Here’s a scary thought: cases of the COVID-19 infections are rising (again) and the United States is heading towards what experts are warning is the third peak in new coronavirus cases. In other words, social distancing precautions — wearing a mask, staying six feet apart, and avoiding indoor gatherings — aren’t going to magically disappear in time for your Halloween party.
“Nothing has changed about safety precautions during this pandemic,” says Mariea Snell, assistant director of the Online Doctor of Nursing Practice program at Maryville University. “I think that people will have a hard time following the guidelines as we get near these holidays — the pressure of wanting to keep traditions along with pandemic fatigue contribute to this.” But that doesn’t mean we don’t still need to keep our masks on.
Luckily, the spooky season was made for masks (and creativity). Here’s everything you need to know about how to celebrate Halloween safely this year — because the only thing scary about October 31, should be how much candy you bring home from the grocery store.
What the experts recommend
Per the Centers for Disease Control and Prevention, “many traditional Halloween activities can be high-risk for spreading viruses.” The bottom line: packing all your friends into your place to bob for candy apples or piling into a crowded bar to listen to “Monster Mash” just aren’t in the cards this year. “The risk of spreading the virus is too great in these types of situations,” says Snell.
Carve out a pumpkin, and fill it with mini sanitizer bottles to help keep your guests safe.
But even other activities like going to a haunted house or trick or treating, aren’t advisable this year, according to many experts. (Think about it: Millions of people going from house to house, coming into contact with dozens of people in one evening? It’s a viral nightmare.) That’s why the CDC is advising against trick or treating and any other Halloween gatherings this year.
If you’re going to celebrate in person, make sure it’s safe
If you’re determined to show off your Tiger King costume IRL this year, “having a party outside with masks would be a much safer option,” says Snell. “I recommend having an outdoor gathering of a small group or just people in your quarantine bubble.”
Masks — at all times — are the number one thing you should prioritize, says Snell. “The only thing that will really help in this situation is to wear a mask,” she says, so take it as an opportunity to work it into your costume.
Aside from always wearing masks, the CDC recommends also staying six feet apart, including if you’re celebrating outside. Whether indoors or outdoors, you’re much more likely to get COVID-19 if you have prolonged close contact with someone you don’t live with (or aren’t already in a quarantine bubble with). The organization recommends having people bring their own food so you’re not sharing and using hand sanitizer frequently. Carve out a pumpkin, and fill it with mini sanitizer bottles to help keep your guests safe.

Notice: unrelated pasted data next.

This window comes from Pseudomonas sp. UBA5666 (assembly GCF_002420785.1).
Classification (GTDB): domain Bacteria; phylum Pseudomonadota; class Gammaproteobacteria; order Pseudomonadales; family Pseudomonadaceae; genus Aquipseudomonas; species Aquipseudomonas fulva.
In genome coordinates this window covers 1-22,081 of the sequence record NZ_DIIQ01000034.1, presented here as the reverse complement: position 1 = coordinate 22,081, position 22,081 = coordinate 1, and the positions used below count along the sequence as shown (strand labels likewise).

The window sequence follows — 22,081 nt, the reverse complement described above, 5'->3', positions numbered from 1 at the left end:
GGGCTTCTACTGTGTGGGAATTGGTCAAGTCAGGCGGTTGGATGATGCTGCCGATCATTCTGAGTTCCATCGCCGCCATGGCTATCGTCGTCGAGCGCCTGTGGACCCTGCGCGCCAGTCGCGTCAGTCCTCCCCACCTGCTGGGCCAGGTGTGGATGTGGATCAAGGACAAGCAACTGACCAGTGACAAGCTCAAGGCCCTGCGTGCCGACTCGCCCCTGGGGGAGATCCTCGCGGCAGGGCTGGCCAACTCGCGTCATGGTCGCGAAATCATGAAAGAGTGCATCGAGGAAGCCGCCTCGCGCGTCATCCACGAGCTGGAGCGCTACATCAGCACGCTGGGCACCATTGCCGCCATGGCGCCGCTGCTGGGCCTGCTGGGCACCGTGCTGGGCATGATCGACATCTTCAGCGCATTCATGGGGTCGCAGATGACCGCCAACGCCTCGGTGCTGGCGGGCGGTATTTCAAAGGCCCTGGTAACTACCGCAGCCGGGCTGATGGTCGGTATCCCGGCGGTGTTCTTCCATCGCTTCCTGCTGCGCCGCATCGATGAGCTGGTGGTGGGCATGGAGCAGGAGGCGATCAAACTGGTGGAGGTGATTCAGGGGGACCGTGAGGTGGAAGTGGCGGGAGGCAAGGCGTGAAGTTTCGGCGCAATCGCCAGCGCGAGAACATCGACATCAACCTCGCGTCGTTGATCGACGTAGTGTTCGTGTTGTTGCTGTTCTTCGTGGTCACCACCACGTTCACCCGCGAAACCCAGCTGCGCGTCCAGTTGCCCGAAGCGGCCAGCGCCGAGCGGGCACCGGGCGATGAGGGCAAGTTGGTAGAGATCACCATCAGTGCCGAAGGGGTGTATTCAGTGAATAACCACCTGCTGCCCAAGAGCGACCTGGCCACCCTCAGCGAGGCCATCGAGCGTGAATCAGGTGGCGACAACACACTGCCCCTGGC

If you’re hosting or weighing whether to attend a Halloween party, you should also be wary of shared bathrooms. A study published in June found that flushing a toilet can create a three-foot cloud of aerosols that can potentially spread infectious coronavirus particles through the air and onto bathroom surfaces. In other words, even if you stay outside with a mask on for the entire party, if you walk into the bathroom, you could be entering a literal cloud of infection, which frankly, is more terrifying than any horror movie.
But what about testing?
Over the summer, there were a lot of reports of “rapid testing” as a means to get around restrictions for gatherings. The idea seems like a solid one: have your guests get tested via a rapid results test before they enter the event, and then you can all party in peace. But not only are these tests scarce and expensive (they typically cost around $500), medical experts say this is not a sure-fire way to stay safe. No COVID-19 test is 100 percent accurate — there’s always the chance of a false negative.
Safe ways to celebrate the spooky season
There are plenty of ways to feel festive even if you can’t have a big Halloween bash. Here’s how to get in the spirit, without risking a real scare.
- Throw a virtual Halloween party. We’re living our entire lives on Zoom these days so why should Halloween be any different? A perk: you only need a costume that translates from the shoulders up. May we suggest, an elegant RBG collar, an at-home news anchor blazer, or a Blair Waldorf headband.
- Trick or treat from home. “Hide candy in your yard and let the kids hunt for it rather than going door to door,” says Snell.
- Watch a scary movie. Head to a drive-in screening of a classic Halloween flick or, if you have space, “watch a movie outside with friends in sections six feet apart,” says Snell. You can also download Teleparty, a browser extension that lets you and your friends watch a Netflix movie in a virtual screening room where you can chat on the side.
- Carve pumpkins. Make your place festive or get some neighbors in on it to light up the whole street.
- Head to an orchard. Not only are apple orchards, pumpkin patches, corn mazes and hayrides ripe for Instagramming, they’re also safe ways to celebrate. Just make sure to stay away from crowds and wear a mask.
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